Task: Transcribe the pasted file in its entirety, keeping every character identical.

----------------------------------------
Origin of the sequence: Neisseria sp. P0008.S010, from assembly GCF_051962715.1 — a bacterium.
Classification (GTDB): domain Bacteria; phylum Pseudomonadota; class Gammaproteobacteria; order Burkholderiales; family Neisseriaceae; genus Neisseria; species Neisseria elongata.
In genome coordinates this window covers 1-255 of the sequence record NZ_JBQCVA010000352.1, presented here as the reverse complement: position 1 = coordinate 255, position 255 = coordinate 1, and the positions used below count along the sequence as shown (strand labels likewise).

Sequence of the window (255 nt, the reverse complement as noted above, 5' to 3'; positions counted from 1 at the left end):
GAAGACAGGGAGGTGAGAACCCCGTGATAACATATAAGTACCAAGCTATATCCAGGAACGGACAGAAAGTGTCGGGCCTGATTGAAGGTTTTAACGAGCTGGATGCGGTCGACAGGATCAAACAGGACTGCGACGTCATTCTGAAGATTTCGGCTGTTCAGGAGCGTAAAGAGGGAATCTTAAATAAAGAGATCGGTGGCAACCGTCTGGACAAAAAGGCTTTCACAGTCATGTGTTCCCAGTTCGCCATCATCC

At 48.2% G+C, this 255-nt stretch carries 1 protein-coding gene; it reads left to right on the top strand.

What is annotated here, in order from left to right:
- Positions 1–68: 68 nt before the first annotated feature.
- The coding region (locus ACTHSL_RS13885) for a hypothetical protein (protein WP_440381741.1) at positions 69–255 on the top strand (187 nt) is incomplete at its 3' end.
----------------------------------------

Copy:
Origin of the sequence: Neisseria sp. P0008.S010, from assembly GCF_051962715.1 — a bacterium.
Classification (GTDB): domain Bacteria; phylum Pseudomonadota; class Gammaproteobacteria; order Burkholderiales; family Neisseriaceae; genus Neisseria; species Neisseria elongata.
In genome coordinates this window covers 1-255 of the sequence record NZ_JBQCVA010000352.1, presented here as the reverse complement: position 1 = coordinate 255, position 255 = coordinate 1, and the positions used below count along the sequence as shown (strand labels likewise).

Sequence of the window (255 nt, the reverse complement as noted above, 5' to 3'; positions counted from 1 at the left end):
GAAGACAGGGAGGTGAGAACCCCGTGATAACATATAAGTACCAAGCTATATCCAGGAACGGACAGAAAGTGTCGGGCCTGATTGAAGGTTTTAACGAGCTGGATGCGGTCGACAGGATCAAACAGGACTGCGACGTCATTCTGAAGATTTCGGCTGTTCAGGAGCGTAAAGAGGGAATCTTAAATAAAGAGATCGGTGGCAACCGTCTGGACAAAAAGGCTTTCACAGTCATGTGTTCCCAGTTCGCCATCATCC

At 48.2% G+C, this 255-nt stretch carries 1 protein-coding gene; it reads left to right on the top strand.

What is annotated here, in order from left to right:
- Positions 1–68: 68 nt before the first annotated feature.
- The coding region (locus ACTHSL_RS13885) for a hypothetical protein (protein WP_440381741.1) at positions 69–255 on the top strand (187 nt) is incomplete at its 3' end.